Preceding As You Sow, she has held past positions with the Institute for Agriculture and Trade Policy (IATP) and Gap, Inc. Patricia has an International MBA from Thunderbird School of Global Management, and degrees from Cornell University and Fashion Institute of Technology.

Rebecca Boyles is a senior stakeholder engagement manager at Future 500, a global nonprofit specializing in stakeholder engagement and building bridges between parties at odds—often corporations and NGOs, the political right and left, and others—to advance systemic solutions to urgent sustainability challenges.

Rebecca primarily focuses on the stakeholder landscape in the extractives sector, and has written and spoken on a range of associated topics, including conflict minerals and the nuanced challenges of indigenous community relations at mine sites. Stakeholder engagement in extractives is often at the nexus of environmental and human rights concerns, and Rebecca is passionate about solutions that combine environmental with social sustainability. Rebecca holds an MBA in Sustainable Management from Presidio Graduate School.

Zoe McMahon is Director of Global Social & Environmental Responsibility within HP’s Ethics and Compliance Office. She is responsible for a global team managing HP’s product and supply chain social and environmental responsibility policy and compliance programs including ethical sourcing of HP’s products and packaging materials; HP’s supply chain code of conduct and improvement programs for labor, health and safety, and environmental responsibility; and HP product recycling standards and assurance. She is also responsible for HP’s global human rights program.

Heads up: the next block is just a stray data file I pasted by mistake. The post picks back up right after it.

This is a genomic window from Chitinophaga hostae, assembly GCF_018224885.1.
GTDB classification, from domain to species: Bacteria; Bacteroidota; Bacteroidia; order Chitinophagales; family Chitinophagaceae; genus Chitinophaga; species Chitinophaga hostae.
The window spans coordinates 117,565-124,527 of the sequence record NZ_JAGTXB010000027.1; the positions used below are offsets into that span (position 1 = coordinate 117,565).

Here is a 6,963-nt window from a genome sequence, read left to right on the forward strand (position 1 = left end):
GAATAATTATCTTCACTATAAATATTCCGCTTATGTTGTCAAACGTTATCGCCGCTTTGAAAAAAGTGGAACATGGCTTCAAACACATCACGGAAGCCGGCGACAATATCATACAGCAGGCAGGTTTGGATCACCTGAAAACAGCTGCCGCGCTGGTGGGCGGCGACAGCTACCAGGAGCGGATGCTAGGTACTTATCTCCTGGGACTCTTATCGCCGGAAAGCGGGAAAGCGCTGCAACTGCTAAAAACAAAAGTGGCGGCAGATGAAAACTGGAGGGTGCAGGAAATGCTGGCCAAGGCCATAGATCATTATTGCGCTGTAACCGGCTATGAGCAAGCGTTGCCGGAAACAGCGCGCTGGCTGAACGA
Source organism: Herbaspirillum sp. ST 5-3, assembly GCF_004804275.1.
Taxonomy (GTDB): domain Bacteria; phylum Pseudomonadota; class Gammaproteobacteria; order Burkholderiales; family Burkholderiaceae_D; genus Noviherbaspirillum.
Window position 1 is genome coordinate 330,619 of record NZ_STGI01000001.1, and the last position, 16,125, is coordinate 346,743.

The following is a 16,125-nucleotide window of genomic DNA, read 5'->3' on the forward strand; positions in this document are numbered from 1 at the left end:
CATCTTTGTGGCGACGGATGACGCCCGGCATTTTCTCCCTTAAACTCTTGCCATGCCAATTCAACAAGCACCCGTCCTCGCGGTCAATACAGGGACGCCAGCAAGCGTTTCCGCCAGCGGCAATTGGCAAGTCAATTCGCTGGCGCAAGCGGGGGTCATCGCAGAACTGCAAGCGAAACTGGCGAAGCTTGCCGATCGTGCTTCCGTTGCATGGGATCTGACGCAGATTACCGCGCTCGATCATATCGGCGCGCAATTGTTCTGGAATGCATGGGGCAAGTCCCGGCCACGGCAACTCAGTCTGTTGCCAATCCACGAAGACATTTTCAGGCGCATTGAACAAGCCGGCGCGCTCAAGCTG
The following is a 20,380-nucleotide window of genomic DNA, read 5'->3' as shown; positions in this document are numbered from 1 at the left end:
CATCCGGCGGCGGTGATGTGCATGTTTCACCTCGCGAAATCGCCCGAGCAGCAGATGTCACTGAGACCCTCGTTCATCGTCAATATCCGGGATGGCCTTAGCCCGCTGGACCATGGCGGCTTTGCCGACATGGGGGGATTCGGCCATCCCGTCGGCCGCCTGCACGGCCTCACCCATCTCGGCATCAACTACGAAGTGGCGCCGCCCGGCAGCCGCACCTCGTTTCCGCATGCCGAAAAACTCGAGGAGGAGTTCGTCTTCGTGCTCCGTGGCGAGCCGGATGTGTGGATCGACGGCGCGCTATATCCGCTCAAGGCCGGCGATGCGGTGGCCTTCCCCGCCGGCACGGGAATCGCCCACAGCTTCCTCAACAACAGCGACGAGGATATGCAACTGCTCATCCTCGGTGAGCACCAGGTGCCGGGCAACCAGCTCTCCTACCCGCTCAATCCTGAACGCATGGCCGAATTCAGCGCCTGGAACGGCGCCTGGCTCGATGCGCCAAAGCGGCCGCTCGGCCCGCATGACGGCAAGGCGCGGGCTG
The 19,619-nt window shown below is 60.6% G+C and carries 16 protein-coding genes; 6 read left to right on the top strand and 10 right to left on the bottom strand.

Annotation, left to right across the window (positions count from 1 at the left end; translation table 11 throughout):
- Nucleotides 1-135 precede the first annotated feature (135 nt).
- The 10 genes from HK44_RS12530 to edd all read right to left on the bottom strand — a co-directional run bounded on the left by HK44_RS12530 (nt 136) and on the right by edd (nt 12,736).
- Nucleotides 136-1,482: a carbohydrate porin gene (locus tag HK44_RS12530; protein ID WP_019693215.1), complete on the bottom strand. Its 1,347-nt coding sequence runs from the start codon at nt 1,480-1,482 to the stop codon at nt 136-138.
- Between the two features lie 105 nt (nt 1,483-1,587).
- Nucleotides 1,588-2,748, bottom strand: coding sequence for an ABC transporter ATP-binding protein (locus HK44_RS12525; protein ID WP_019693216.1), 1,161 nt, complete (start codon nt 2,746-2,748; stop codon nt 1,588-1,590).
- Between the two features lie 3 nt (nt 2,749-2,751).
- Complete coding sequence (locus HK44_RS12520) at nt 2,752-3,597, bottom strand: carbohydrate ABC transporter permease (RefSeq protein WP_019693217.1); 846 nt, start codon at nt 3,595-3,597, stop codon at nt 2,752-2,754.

Zoe’s career has centered on driving corporate sustainability, working at HP for the last 16 years in a range of roles relating to HP’s environmental sustainability, supply chain responsibility and human rights. She is a graduate of Environmental Engineering from the University of Nottingham and holds an Engineering Doctorate in Environmental Technology from Brunel University both in the UK.

About the Peterson Series:
Each semester, the Center for Responsible Business partners with business and thought leaders to bring a series of events around a topic of corporate responsibility or sustainability.

This fall, the Peterson Series “Transparency and Values in the Tech Industry” focuses on the strategies and tactics that company leaders take as they navigate the critical issues concerning technology and society. In the face of rapid growth, these leaders see the potential for responsible management to mitigate environmental risks, deliver social benefits, and generate sustainable value. Our speakers will address social and environmental performance in relation to the topics of privacy, supply chains, and the creation of new markets through disruptive innovation. For other events in this semester’s Peterson Speaker Series, please visit: 

About the Event Host:
This event is hosted by the Center for Responsible Business.

The Center for Responsible Business

Have questions about Responsible Action in Supply Chains: Conflict Minerals in Electronics? Contact Center for Responsible Business & Net Impact Berkeley

When & Where

Wells Fargo Room, Cheit Hall (Room C420)
2220 Piedmont Ave
Berkeley, CA 94720

Thursday, October 9, 2014 from 12:30 PM to 1:30 PM (PDT)

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Center for Responsible Business & Net Impact Berkeley

Building upon over a decade of real-world research, teaching and industry engagement, the Center for Responsible Business (CRB) is an "action-tank" that brings together students, company leaders and faculty to redefine business and create a sustainable future.

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Net Impact Berkeley Undergrad is a non-profit, student-run consulting group on the UC Berkeley campus. Our undergraduate chapter is unique for being the premier student group that consults for social enterprises, non-profits and sustainable businesses. We bring responsibility to businesses and innovation to responsibility, empowering individuals to drive social and environmental change.